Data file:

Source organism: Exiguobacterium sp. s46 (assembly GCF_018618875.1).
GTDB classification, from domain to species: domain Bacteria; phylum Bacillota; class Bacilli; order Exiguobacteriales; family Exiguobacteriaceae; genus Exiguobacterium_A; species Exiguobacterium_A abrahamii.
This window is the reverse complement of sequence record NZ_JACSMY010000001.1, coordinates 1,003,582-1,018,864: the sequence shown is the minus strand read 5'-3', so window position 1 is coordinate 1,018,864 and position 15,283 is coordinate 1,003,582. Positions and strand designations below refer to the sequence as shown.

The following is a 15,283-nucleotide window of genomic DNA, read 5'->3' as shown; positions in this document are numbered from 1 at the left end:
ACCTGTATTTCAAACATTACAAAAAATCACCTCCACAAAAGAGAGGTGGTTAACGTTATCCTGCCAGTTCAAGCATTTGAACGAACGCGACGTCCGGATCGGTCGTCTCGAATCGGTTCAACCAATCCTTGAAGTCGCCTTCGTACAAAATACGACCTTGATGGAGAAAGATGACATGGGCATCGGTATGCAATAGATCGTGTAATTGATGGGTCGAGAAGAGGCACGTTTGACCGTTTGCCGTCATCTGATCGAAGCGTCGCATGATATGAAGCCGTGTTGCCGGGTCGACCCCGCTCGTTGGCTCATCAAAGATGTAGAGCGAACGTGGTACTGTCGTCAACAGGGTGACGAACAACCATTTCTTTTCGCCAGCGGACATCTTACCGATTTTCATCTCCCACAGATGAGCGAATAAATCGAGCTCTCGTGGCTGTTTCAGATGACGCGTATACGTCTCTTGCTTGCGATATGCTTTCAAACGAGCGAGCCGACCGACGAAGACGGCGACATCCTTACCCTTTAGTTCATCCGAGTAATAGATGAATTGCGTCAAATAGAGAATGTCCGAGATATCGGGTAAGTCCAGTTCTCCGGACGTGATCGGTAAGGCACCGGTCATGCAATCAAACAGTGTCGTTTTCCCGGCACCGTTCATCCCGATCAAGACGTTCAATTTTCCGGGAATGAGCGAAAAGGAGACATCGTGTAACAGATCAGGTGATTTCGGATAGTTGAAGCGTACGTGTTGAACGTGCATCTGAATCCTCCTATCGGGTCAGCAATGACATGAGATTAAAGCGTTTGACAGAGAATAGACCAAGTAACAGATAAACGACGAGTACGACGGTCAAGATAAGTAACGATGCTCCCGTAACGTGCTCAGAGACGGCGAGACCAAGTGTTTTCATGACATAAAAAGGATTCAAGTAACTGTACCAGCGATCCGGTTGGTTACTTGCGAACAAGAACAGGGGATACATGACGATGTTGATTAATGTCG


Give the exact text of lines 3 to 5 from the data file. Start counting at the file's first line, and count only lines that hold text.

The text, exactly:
This window is the reverse complement of sequence record NZ_JACSMY010000001.1, coordinates 1,003,582-1,018,864: the sequence shown is the minus strand read 5'-3', so window position 1 is coordinate 1,018,864 and position 15,283 is coordinate 1,003,582. Positions and strand designations below refer to the sequence as shown.

The following is a 15,283-nucleotide window of genomic DNA, read 5'->3' as shown; positions in this document are numbered from 1 at the left end:
ACCTGTATTTCAAACATTACAAAAAATCACCTCCACAAAAGAGAGGTGGTTAACGTTATCCTGCCAGTTCAAGCATTTGAACGAACGCGACGTCCGGATCGGTCGTCTCGAATCGGTTCAACCAATCCTTGAAGTCGCCTTCGTACAAAATACGACCTTGATGGAGAAAGATGACATGGGCATCGGTATGCAATAGATCGTGTAATTGATGGGTCGAGAAGAGGCACGTTTGACCGTTTGCCGTCATCTGATCGAAGCGTCGCATGATATGAAGCCGTGTTGCCGGGTCGACCCCGCTCGTTGGCTCATCAAAGATGTAGAGCGAACGTGGTACTGTCGTCAACAGGGTGACGAACAACCATTTCTTTTCGCCAGCGGACATCTTACCGATTTTCATCTCCCACAGATGAGCGAATAAATCGAGCTCTCGTGGCTGTTTCAGATGACGCGTATACGTCTCTTGCTTGCGATATGCTTTCAAACGAGCGAGCCGACCGACGAAGACGGCGACATCCTTACCCTTTAGTTCATCCGAGTAATAGATGAATTGCGTCAAATAGAGAATGTCCGAGATATCGGGTAAGTCCAGTTCTCCGGACGTGATCGGTAAGGCACCGGTCATGCAATCAAACAGTGTCGTTTTCCCGGCACCGTTCATCCCGATCAAGACGTTCAATTTTCCGGGAATGAGCGAAAAGGAGACATCGTGTAACAGATCAGGTGATTTCGGATAGTTGAAGCGTACGTGTTGAACGTGCATCTGAATCCTCCTATCGGGTCAGCAATGACATGAGATTAAAGCGTTTGACAGAGAATAGACCAAGTAACAGATAAACGACGAGTACGACGGTCAAGATAAGTAACGATGCTCCCGTAACGTGCTCAGAGACGGCGAGACCAAGTGTTTTCATGACATAAAAAGGATTCAAGTAACTGTACCAGCGATCCGGTTGGTTACTTGCGAACAAGAACAGGGGATACATGACGATGTTGATTAATGTCG